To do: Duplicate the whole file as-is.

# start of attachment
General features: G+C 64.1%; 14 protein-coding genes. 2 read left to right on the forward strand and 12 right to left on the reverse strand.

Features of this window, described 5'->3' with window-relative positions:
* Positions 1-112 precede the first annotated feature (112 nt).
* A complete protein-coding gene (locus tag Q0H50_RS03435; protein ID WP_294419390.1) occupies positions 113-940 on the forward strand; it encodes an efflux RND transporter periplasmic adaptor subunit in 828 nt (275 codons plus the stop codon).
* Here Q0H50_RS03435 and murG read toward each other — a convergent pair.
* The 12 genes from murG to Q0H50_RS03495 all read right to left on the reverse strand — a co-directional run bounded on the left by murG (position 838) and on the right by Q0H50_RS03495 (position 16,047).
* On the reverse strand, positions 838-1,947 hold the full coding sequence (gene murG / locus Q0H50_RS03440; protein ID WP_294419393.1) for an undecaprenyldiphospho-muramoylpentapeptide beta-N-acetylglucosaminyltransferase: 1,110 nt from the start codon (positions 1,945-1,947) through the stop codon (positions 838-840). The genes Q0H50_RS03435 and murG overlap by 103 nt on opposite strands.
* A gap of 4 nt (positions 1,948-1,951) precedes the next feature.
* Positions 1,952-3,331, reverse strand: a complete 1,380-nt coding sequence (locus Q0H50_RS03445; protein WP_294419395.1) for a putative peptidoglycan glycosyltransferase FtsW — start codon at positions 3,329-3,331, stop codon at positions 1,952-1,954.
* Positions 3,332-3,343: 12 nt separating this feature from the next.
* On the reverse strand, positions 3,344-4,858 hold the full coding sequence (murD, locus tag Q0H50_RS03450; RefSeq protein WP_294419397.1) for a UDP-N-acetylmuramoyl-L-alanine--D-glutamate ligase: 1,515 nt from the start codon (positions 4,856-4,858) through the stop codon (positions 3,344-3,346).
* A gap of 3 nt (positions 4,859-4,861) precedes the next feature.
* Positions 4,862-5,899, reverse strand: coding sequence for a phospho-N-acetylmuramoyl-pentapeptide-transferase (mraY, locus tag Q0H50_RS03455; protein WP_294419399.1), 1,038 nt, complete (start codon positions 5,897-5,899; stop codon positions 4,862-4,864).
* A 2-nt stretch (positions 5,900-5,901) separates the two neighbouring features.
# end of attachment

General features: G+C 64.1%; 14 protein-coding genes. 2 read left to right on the forward strand and 12 right to left on the reverse strand.

Features of this window, described 5'->3' with window-relative positions:
* Positions 1-112 precede the first annotated feature (112 nt).
* A complete protein-coding gene (locus tag Q0H50_RS03435; protein ID WP_294419390.1) occupies positions 113-940 on the forward strand; it encodes an efflux RND transporter periplasmic adaptor subunit in 828 nt (275 codons plus the stop codon).
* Here Q0H50_RS03435 and murG read toward each other — a convergent pair.
* The 12 genes from murG to Q0H50_RS03495 all read right to left on the reverse strand — a co-directional run bounded on the left by murG (position 838) and on the right by Q0H50_RS03495 (position 16,047).
* On the reverse strand, positions 838-1,947 hold the full coding sequence (gene murG / locus Q0H50_RS03440; protein ID WP_294419393.1) for an undecaprenyldiphospho-muramoylpentapeptide beta-N-acetylglucosaminyltransferase: 1,110 nt from the start codon (positions 1,945-1,947) through the stop codon (positions 838-840). The genes Q0H50_RS03435 and murG overlap by 103 nt on opposite strands.
* A gap of 4 nt (positions 1,948-1,951) precedes the next feature.
* Positions 1,952-3,331, reverse strand: a complete 1,380-nt coding sequence (locus Q0H50_RS03445; protein WP_294419395.1) for a putative peptidoglycan glycosyltransferase FtsW — start codon at positions 3,329-3,331, stop codon at positions 1,952-1,954.
* Positions 3,332-3,343: 12 nt separating this feature from the next.
* On the reverse strand, positions 3,344-4,858 hold the full coding sequence (murD, locus tag Q0H50_RS03450; RefSeq protein WP_294419397.1) for a UDP-N-acetylmuramoyl-L-alanine--D-glutamate ligase: 1,515 nt from the start codon (positions 4,856-4,858) through the stop codon (positions 3,344-3,346).
* A gap of 3 nt (positions 4,859-4,861) precedes the next feature.
* Positions 4,862-5,899, reverse strand: coding sequence for a phospho-N-acetylmuramoyl-pentapeptide-transferase (mraY, locus tag Q0H50_RS03455; protein WP_294419399.1), 1,038 nt, complete (start codon positions 5,897-5,899; stop codon positions 4,862-4,864).
* A 2-nt stretch (positions 5,900-5,901) separates the two neighbouring features.